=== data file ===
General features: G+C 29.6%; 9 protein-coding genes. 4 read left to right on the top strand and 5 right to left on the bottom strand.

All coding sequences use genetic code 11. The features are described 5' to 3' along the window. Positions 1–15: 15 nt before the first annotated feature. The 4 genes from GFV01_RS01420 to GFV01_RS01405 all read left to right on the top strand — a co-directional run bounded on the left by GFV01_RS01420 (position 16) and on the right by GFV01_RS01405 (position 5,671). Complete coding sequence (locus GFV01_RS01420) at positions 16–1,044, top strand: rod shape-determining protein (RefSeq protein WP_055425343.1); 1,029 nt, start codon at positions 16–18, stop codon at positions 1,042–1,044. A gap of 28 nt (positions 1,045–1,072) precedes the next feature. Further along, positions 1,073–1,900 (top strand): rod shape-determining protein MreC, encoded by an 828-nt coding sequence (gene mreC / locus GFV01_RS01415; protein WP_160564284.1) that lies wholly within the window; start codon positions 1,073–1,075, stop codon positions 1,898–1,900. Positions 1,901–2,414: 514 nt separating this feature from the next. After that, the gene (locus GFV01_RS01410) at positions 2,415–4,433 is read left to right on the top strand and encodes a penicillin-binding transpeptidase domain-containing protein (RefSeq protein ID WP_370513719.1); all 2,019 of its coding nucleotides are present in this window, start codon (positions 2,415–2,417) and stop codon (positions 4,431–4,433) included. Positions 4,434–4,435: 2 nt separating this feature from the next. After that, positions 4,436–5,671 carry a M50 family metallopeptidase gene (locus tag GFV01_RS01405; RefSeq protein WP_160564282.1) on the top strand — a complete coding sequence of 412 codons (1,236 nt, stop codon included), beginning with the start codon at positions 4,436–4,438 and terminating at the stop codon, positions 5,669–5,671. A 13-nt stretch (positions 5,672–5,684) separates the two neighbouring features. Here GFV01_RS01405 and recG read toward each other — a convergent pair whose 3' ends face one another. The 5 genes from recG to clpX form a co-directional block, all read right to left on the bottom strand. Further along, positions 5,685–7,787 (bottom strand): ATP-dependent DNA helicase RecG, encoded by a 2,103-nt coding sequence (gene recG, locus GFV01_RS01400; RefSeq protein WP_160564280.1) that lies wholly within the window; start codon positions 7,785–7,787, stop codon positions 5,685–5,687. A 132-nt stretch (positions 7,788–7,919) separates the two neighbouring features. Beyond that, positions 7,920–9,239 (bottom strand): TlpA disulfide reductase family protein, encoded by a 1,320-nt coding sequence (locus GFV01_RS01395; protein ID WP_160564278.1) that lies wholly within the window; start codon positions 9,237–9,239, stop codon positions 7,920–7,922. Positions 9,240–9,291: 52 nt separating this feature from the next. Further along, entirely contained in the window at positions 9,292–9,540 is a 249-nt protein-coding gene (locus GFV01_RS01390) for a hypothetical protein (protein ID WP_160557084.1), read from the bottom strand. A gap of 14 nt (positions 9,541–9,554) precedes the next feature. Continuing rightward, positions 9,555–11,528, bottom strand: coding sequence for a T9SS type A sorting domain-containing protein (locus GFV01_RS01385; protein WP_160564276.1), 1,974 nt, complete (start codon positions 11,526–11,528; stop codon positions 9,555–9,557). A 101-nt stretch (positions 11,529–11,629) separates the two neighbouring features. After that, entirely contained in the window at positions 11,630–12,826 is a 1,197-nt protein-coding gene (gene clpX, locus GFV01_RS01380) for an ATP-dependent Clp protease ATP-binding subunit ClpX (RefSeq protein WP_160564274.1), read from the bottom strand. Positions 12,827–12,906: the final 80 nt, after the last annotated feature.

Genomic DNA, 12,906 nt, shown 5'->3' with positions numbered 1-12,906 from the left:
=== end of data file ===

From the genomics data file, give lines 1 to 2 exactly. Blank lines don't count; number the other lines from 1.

General features: G+C 29.6%; 9 protein-coding genes. 4 read left to right on the top strand and 5 right to left on the bottom strand.

All coding sequences use genetic code 11. The features are described 5' to 3' along the window. Positions 1–15: 15 nt before the first annotated feature. The 4 genes from GFV01_RS01420 to GFV01_RS01405 all read left to right on the top strand — a co-directional run bounded on the left by GFV01_RS01420 (position 16) and on the right by GFV01_RS01405 (position 5,671). Complete coding sequence (locus GFV01_RS01420) at positions 16–1,044, top strand: rod shape-determining protein (RefSeq protein WP_055425343.1); 1,029 nt, start codon at positions 16–18, stop codon at positions 1,042–1,044. A gap of 28 nt (positions 1,045–1,072) precedes the next feature. Further along, positions 1,073–1,900 (top strand): rod shape-determining protein MreC, encoded by an 828-nt coding sequence (gene mreC / locus GFV01_RS01415; protein WP_160564284.1) that lies wholly within the window; start codon positions 1,073–1,075, stop codon positions 1,898–1,900. Positions 1,901–2,414: 514 nt separating this feature from the next. After that, the gene (locus GFV01_RS01410) at positions 2,415–4,433 is read left to right on the top strand and encodes a penicillin-binding transpeptidase domain-containing protein (RefSeq protein ID WP_370513719.1); all 2,019 of its coding nucleotides are present in this window, start codon (positions 2,415–2,417) and stop codon (positions 4,431–4,433) included. Positions 4,434–4,435: 2 nt separating this feature from the next. After that, positions 4,436–5,671 carry a M50 family metallopeptidase gene (locus tag GFV01_RS01405; RefSeq protein WP_160564282.1) on the top strand — a complete coding sequence of 412 codons (1,236 nt, stop codon included), beginning with the start codon at positions 4,436–4,438 and terminating at the stop codon, positions 5,669–5,671. A 13-nt stretch (positions 5,672–5,684) separates the two neighbouring features. Here GFV01_RS01405 and recG read toward each other — a convergent pair whose 3' ends face one another. The 5 genes from recG to clpX form a co-directional block, all read right to left on the bottom strand. Further along, positions 5,685–7,787 (bottom strand): ATP-dependent DNA helicase RecG, encoded by a 2,103-nt coding sequence (gene recG, locus GFV01_RS01400; RefSeq protein WP_160564280.1) that lies wholly within the window; start codon positions 7,785–7,787, stop codon positions 5,685–5,687. A 132-nt stretch (positions 7,788–7,919) separates the two neighbouring features. Beyond that, positions 7,920–9,239 (bottom strand): TlpA disulfide reductase family protein, encoded by a 1,320-nt coding sequence (locus GFV01_RS01395; protein ID WP_160564278.1) that lies wholly within the window; start codon positions 9,237–9,239, stop codon positions 7,920–7,922. Positions 9,240–9,291: 52 nt separating this feature from the next. Further along, entirely contained in the window at positions 9,292–9,540 is a 249-nt protein-coding gene (locus GFV01_RS01390) for a hypothetical protein (protein ID WP_160557084.1), read from the bottom strand. A gap of 14 nt (positions 9,541–9,554) precedes the next feature. Continuing rightward, positions 9,555–11,528, bottom strand: coding sequence for a T9SS type A sorting domain-containing protein (locus GFV01_RS01385; protein WP_160564276.1), 1,974 nt, complete (start codon positions 11,526–11,528; stop codon positions 9,555–9,557). A 101-nt stretch (positions 11,529–11,629) separates the two neighbouring features. After that, entirely contained in the window at positions 11,630–12,826 is a 1,197-nt protein-coding gene (gene clpX, locus GFV01_RS01380) for an ATP-dependent Clp protease ATP-binding subunit ClpX (RefSeq protein WP_160564274.1), read from the bottom strand. Positions 12,827–12,906: the final 80 nt, after the last annotated feature.